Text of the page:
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Jet JPM-13

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Forum topic by Buker posted 06-23-2016 12:19 PM 314 views 0 times favorited 1 reply Add to Favorites Watch
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Buker

1 post in 167 days


06-23-2016 12:19 PM

Hey everyone. new here.

I have a question about a used Jet JPM-13 planer i purchased. I have never used a planer, so don’t know a whole lot about them. This one i purchased have Moulder blades in it when i got it, it came with several moulder lades and a set of planer blades. So i removed the moulder blades in the planer and installed the planer blades per the manual i downloaded. after that i adjusted the feed roller per the manual. Once i finished installing the planer blades, i started the planer up and fed a piece of walnut through, the feed roller grabbed the board and pulled it through, but the blades never made contact with the material..i had table cranked up pretty much as far as i could, it’s like the blades aren’t making contact..I rechecked the adjustments per the manual 3inch block of wood to guage cutter head, 2-7/8” block of wood to guage the feed roller is 1/8” below cutter head etc..I’m at a loss…Does anyone have any info they can share about these Jet JPM-13 planers?

Thanks


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JBrow

818 posts in 385 days


#1 posted 06-26-2016 03:46 AM

Buker,

I am not a Jet owner so I looked at the manual for the Jet Model JPM-13CS planer/moulder which I assume is similar to your planer/moulder. Comparing your description to the Jet manual, it appears to me you have set up the infeed (and I assume the outfeed rollers) and the cutter head correctly.

I can only think of three possible explanations for the problem you described.

1) The work piece was thinner than ½”, which is the minimum thickness the Jet can achieve.

2) The upper limit planer bed stop is incorrectly set, preventing the planer bed from achieving the minimum stock thickness. The upper limit stop, if the planer has one, should allow a workpiece that is ½” thick to just kiss the planer knives. This could be checked by unplugging the planer and removing the hood to expose the cutter head. The planer bed is raised to its highest setting or until a ½” thick x 3” long piece of material will just contact the planer knives. If the planer bed will not raise enough for the knives to contact the ½” thick material, I would think a limiting stop is improperly set.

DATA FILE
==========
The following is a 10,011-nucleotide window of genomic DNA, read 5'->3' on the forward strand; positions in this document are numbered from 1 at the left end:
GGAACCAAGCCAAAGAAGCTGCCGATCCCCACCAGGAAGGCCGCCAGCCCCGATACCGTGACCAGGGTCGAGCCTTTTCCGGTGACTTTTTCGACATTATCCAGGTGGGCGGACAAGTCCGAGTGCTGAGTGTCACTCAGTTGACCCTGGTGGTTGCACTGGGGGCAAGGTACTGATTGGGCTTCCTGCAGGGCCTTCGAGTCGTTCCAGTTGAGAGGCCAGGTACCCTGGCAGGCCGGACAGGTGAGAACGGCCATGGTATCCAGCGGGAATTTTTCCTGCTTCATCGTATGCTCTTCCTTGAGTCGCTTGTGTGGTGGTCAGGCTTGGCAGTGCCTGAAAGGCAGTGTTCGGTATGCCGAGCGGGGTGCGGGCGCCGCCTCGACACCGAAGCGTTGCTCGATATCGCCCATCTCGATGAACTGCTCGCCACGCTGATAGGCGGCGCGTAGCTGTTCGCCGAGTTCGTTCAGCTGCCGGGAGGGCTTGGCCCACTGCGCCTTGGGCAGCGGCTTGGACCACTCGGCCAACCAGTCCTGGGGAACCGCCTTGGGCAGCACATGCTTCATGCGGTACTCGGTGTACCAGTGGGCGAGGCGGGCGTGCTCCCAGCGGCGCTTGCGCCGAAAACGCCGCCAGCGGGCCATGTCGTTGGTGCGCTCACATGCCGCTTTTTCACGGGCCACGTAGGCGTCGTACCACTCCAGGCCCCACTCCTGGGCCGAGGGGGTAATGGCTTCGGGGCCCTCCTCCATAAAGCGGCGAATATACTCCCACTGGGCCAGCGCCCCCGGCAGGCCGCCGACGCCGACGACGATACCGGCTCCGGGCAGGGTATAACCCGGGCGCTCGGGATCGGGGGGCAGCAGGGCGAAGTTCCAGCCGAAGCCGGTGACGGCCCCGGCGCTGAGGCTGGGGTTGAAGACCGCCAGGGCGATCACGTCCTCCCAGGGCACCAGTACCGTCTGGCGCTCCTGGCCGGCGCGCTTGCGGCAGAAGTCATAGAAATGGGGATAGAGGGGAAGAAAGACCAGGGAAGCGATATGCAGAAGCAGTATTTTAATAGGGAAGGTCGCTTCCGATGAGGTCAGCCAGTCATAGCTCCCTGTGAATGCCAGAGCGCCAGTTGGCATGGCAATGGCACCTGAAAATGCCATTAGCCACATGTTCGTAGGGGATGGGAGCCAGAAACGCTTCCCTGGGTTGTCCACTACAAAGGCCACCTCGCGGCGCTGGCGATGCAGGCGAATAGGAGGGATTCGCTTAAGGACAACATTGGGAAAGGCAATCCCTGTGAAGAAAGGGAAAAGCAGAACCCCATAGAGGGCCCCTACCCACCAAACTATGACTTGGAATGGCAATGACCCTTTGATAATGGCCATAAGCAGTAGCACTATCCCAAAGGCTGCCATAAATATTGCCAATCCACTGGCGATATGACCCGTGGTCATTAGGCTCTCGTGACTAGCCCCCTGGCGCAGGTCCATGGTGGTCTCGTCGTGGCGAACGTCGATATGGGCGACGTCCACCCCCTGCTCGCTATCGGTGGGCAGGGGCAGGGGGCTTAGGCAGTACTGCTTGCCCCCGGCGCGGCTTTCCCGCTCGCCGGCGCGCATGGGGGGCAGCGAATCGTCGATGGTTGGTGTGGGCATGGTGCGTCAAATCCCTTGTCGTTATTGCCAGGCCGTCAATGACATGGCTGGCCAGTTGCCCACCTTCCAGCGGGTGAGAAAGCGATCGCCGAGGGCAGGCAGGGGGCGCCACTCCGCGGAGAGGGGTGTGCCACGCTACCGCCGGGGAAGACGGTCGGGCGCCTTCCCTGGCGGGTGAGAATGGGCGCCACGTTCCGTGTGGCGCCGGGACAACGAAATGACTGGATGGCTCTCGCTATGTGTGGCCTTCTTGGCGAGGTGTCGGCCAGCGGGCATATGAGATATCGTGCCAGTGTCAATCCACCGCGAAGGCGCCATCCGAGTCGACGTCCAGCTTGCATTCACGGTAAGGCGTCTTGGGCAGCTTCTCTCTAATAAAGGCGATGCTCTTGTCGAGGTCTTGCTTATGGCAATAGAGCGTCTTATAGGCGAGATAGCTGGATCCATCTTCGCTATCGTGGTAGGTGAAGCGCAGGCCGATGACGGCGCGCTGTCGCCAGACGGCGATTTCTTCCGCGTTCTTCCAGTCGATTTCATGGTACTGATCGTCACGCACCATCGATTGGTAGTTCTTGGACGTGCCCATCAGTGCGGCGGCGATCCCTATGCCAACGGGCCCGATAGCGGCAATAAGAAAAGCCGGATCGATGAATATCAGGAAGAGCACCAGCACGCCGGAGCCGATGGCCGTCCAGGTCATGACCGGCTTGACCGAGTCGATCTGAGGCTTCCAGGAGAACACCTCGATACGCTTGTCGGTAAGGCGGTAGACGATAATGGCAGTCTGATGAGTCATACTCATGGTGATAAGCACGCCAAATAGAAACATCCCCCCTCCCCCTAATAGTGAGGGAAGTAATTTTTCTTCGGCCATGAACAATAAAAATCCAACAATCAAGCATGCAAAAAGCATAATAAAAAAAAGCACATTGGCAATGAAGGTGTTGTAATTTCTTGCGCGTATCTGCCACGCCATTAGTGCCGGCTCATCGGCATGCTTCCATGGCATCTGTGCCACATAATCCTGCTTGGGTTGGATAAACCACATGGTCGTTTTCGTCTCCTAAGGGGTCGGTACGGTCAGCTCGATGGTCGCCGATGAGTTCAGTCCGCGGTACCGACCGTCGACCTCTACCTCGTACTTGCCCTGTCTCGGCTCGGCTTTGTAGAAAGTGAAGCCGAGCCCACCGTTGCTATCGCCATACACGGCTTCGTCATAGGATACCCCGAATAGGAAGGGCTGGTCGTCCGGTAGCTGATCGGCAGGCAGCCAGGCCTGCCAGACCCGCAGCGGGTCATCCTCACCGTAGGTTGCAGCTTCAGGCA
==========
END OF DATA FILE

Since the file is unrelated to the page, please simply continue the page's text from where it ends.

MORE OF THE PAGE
3) The planer bed was not raised beyond the height at which the infeed roller grabbed the stock. Based on the step up description in the Jet manual, the planer bed must be raised a 1/8” higher from the setting where the infeed roller just contacts the stock.

When I am setting up to plane a stack of rough lumber, I first identify the board that is thickest. I then use this board to set the initial height of the planer bed. After the bed is set so the feed rollers just grab and propel the stock, I make several set-up passes wherein I raise the planer bed a little and then run the work piece through the planer. I continue this process until the planer knives just begin to remove material. This then becomes the starting point of the planing operation.

I only raise the planer bed when no stock is on the bed. I find it too difficult to operate the height adjusting crank when the feed rollers are in contact with the stock.

I failed to see any mention in the Jet manual that stated the distance the planer bed rises or lowers with one full crank of the planer bed height adjusting crank. This is handy information when using the machine.

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